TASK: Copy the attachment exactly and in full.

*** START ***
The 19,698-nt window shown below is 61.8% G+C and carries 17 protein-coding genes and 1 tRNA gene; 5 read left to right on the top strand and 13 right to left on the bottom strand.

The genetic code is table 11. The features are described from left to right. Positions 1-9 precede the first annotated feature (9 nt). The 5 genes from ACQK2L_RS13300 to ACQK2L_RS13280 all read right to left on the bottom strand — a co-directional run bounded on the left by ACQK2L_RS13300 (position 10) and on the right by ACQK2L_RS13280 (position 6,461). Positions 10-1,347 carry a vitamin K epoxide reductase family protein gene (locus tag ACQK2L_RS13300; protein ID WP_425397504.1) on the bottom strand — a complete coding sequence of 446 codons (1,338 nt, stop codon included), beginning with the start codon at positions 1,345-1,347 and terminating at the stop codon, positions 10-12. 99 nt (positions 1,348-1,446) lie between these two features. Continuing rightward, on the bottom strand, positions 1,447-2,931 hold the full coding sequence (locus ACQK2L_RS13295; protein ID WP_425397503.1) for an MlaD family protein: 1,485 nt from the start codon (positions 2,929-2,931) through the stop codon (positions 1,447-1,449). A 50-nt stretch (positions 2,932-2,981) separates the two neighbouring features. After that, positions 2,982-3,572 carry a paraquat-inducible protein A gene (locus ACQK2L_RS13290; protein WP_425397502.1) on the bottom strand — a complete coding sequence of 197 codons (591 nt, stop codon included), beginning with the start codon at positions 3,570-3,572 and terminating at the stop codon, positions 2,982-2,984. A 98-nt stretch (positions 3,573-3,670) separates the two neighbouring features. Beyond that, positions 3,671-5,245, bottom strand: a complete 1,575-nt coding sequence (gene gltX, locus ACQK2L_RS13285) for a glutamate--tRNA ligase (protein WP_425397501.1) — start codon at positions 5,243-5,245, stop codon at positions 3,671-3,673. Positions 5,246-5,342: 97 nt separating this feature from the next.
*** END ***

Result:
The 19,698-nt window shown below is 61.8% G+C and carries 17 protein-coding genes and 1 tRNA gene; 5 read left to right on the top strand and 13 right to left on the bottom strand.

The genetic code is table 11. The features are described from left to right. Positions 1-9 precede the first annotated feature (9 nt). The 5 genes from ACQK2L_RS13300 to ACQK2L_RS13280 all read right to left on the bottom strand — a co-directional run bounded on the left by ACQK2L_RS13300 (position 10) and on the right by ACQK2L_RS13280 (position 6,461). Positions 10-1,347 carry a vitamin K epoxide reductase family protein gene (locus tag ACQK2L_RS13300; protein ID WP_425397504.1) on the bottom strand — a complete coding sequence of 446 codons (1,338 nt, stop codon included), beginning with the start codon at positions 1,345-1,347 and terminating at the stop codon, positions 10-12. 99 nt (positions 1,348-1,446) lie between these two features. Continuing rightward, on the bottom strand, positions 1,447-2,931 hold the full coding sequence (locus ACQK2L_RS13295; protein ID WP_425397503.1) for an MlaD family protein: 1,485 nt from the start codon (positions 2,929-2,931) through the stop codon (positions 1,447-1,449). A 50-nt stretch (positions 2,932-2,981) separates the two neighbouring features. After that, positions 2,982-3,572 carry a paraquat-inducible protein A gene (locus ACQK2L_RS13290; protein WP_425397502.1) on the bottom strand — a complete coding sequence of 197 codons (591 nt, stop codon included), beginning with the start codon at positions 3,570-3,572 and terminating at the stop codon, positions 2,982-2,984. A 98-nt stretch (positions 3,573-3,670) separates the two neighbouring features. Beyond that, positions 3,671-5,245, bottom strand: a complete 1,575-nt coding sequence (gene gltX, locus ACQK2L_RS13285) for a glutamate--tRNA ligase (protein WP_425397501.1) — start codon at positions 5,243-5,245, stop codon at positions 3,671-3,673. Positions 5,246-5,342: 97 nt separating this feature from the next.